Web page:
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Here's Why Fred's, Inc. Shares Lost 27% in March

By Daniel B. Kline - Apr 4, 2017 at 6:10PM

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The company doesn't know if its major deal will actually happen.

At a time when many traditional retailers have struggled, discount chains have done well. That may be why investors punished Fred's Inc. (FRED) after the company released disappointing February sales numbers.

FRED Chart

Image source: YCharts.

What happened

Fred's, which owns and operates 643 discount general merchandise stores and three specialty pharmacy-only locations in the southeastern United States, reported on March 3 that overall sales for February dropped 3.5%, while comparable-store sales fell by 4%, after gaining 0.8% in the same month in the prior year.

In addition to having a rough sales month, Fred's is still in limbo when it comes to possibly buying 865 stores from Walgreens Boots Alliance, Inc. (NASDAQ: WBA) and Rite Aid Corporation (NYSE: RAD) for $950 million in cash. That deal would more than double the size of the company, which essentially makes any past sales trends irrelevant.

Those two pieces of news were enough to send the company's share price steadily downward throughout March. After opening the month at $17.98, shares ended March at $13.10, a 27% drop, according to data provided by S&P Global Market Intelligence.

A pharmacist talks to a customer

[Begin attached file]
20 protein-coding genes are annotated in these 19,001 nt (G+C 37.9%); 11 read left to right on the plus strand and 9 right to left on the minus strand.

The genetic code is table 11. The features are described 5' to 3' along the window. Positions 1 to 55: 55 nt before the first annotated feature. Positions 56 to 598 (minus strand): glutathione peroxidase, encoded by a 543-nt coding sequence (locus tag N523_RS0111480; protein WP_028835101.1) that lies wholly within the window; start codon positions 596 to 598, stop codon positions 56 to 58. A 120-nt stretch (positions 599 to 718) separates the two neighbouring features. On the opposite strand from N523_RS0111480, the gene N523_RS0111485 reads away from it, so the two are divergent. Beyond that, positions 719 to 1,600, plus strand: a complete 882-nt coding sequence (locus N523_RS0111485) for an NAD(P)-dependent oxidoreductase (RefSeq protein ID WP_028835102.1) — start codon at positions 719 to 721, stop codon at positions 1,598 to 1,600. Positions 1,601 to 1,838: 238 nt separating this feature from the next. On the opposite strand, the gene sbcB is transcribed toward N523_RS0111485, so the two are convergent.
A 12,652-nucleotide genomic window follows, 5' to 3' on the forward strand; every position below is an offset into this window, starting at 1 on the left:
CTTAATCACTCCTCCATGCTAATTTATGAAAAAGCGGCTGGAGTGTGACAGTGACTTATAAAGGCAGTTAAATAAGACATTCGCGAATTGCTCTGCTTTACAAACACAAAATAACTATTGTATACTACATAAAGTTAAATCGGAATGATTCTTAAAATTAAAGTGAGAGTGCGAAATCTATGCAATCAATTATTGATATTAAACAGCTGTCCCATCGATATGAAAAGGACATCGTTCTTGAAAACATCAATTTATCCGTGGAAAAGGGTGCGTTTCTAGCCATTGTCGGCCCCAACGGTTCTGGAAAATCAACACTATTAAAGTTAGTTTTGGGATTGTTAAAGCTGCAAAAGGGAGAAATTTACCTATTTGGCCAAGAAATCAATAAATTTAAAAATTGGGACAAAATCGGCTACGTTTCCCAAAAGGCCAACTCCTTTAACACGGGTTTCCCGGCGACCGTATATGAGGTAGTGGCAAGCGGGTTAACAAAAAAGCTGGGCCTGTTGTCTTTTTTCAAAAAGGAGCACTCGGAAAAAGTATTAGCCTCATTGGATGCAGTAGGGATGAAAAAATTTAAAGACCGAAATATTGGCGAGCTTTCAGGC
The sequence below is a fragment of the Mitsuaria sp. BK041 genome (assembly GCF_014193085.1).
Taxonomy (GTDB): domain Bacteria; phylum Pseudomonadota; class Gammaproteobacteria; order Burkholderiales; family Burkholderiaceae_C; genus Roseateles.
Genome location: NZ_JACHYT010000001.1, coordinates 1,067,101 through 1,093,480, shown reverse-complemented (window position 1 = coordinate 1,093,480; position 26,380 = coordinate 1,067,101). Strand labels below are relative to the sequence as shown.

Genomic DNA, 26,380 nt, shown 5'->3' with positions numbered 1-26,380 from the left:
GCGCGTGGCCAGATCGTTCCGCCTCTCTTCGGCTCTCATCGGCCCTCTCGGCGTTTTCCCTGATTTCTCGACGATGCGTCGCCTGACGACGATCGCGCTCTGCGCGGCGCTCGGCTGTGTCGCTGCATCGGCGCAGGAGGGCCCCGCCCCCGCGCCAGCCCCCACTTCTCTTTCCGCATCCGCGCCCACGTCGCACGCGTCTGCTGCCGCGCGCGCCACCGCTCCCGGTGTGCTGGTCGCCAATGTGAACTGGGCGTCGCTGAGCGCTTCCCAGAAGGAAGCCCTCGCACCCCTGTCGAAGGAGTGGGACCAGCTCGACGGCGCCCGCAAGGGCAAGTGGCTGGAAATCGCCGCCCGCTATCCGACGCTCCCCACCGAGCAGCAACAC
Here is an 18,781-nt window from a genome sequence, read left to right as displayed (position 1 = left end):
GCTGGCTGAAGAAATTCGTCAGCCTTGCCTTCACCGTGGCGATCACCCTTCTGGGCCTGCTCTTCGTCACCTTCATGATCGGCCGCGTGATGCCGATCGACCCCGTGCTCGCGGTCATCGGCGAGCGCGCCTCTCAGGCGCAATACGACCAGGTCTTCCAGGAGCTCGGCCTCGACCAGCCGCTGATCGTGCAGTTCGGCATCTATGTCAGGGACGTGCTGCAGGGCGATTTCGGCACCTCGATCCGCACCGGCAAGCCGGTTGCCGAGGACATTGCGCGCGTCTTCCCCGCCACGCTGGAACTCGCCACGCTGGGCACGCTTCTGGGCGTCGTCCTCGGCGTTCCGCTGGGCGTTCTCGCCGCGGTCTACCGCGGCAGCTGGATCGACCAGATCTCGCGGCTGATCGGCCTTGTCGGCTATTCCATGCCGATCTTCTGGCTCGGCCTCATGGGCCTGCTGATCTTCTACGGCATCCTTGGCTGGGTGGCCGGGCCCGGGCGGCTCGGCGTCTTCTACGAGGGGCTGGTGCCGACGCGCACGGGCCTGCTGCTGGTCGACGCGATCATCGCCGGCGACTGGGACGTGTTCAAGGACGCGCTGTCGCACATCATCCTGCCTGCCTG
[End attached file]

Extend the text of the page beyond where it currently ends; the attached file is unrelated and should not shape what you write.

Fred's would have a much larger traditional pharmacy business if its deal with Walgreens goes through. Image source: Getty Images.

So what

CEO Michael K. Bloom blamed the down month on consumers getting their tax refunds later than they traditionally do. He also made it clear in his remarks in the company's press release on its February sales that he does not expect the negative trend to continue.

Despite the tax refund delay impacting a significant percentage of our customer base and our front of store sales, we are pleased with the progress we are making against our strategic plan, demonstrated by our continued improvement in retail and specialty pharmacy. This is an affirmation that our healthcare strategy is working. Notably, comparable store sales in our overall pharmacy business were strong in the month, driven by positive adjusted prescription comparisons.

Now what

What's next for Fred's depends on if federal regulators decide to allow the Walgreens purchase of Rite Aid to proceed. It's possible that as a condition of that deal happening, Walgreens will have to sell off even more locations, and Fred's could be the beneficiary of that.

Going forward, it's hard to judge the company's prospects until you know what the chain will look like, but bad sales numbers could be a simple case of bad timing. That, of course, would suggest a big bounce-back in April, when it reports its March sales numbers.

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